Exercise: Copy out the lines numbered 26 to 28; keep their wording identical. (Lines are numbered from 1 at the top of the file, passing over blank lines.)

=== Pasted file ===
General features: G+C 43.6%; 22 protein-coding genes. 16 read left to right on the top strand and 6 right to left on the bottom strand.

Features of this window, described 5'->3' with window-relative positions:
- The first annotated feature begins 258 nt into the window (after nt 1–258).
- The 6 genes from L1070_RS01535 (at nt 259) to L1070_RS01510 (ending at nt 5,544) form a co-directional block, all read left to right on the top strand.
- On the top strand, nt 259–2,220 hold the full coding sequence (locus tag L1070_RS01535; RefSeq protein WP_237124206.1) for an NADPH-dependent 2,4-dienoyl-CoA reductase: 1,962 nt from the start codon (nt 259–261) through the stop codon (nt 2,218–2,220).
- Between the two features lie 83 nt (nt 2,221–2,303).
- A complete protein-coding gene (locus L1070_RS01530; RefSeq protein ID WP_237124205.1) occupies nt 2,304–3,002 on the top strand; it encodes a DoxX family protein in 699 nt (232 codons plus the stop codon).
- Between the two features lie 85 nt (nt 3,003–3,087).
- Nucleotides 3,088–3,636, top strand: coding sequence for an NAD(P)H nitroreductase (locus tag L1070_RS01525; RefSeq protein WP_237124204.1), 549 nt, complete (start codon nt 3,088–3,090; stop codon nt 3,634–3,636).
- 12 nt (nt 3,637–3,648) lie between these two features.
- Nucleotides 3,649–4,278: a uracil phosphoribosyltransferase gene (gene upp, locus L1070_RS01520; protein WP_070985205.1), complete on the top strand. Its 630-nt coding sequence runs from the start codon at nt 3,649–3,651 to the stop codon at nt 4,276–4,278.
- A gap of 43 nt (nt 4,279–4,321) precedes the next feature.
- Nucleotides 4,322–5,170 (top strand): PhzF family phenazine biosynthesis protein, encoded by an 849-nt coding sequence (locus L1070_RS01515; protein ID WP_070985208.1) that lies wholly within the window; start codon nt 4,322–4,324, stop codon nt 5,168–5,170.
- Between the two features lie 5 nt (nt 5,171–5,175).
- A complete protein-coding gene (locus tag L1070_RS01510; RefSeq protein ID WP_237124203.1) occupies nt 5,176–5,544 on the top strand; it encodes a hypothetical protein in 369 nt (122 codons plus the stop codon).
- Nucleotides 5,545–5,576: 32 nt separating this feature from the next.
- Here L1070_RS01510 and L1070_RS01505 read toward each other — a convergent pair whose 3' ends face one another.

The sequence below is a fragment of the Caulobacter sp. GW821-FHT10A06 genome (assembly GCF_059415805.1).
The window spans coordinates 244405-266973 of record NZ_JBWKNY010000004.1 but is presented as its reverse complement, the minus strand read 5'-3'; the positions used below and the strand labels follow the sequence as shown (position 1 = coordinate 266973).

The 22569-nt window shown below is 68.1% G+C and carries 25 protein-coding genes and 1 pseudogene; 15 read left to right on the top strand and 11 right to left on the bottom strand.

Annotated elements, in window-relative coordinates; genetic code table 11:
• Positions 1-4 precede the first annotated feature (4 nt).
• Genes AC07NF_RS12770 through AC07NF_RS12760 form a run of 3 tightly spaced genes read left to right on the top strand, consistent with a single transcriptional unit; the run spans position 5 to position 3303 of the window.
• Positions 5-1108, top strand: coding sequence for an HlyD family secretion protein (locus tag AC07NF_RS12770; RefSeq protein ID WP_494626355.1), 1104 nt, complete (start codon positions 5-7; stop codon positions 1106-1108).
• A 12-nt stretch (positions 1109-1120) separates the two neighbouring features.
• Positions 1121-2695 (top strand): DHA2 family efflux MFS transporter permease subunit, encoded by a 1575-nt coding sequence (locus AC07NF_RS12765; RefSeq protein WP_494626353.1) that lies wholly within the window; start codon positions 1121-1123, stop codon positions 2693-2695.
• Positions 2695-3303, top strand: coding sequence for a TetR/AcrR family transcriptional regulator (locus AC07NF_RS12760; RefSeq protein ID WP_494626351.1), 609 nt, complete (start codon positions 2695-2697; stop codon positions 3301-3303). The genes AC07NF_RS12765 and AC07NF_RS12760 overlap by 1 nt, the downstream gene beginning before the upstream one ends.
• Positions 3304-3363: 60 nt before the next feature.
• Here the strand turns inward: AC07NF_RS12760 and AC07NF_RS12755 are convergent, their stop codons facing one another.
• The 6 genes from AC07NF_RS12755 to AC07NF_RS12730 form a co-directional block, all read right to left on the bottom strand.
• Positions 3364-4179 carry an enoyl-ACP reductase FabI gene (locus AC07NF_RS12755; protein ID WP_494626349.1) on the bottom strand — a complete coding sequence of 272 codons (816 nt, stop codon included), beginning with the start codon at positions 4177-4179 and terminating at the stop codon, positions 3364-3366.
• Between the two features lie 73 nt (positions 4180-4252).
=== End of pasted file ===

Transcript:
• Positions 1121-2695 (top strand): DHA2 family efflux MFS transporter permease subunit, encoded by a 1575-nt coding sequence (locus AC07NF_RS12765; RefSeq protein WP_494626353.1) that lies wholly within the window; start codon positions 1121-1123, stop codon positions 2693-2695.
• Positions 2695-3303, top strand: coding sequence for a TetR/AcrR family transcriptional regulator (locus AC07NF_RS12760; RefSeq protein ID WP_494626351.1), 609 nt, complete (start codon positions 2695-2697; stop codon positions 3301-3303). The genes AC07NF_RS12765 and AC07NF_RS12760 overlap by 1 nt, the downstream gene beginning before the upstream one ends.
• Positions 3304-3363: 60 nt before the next feature.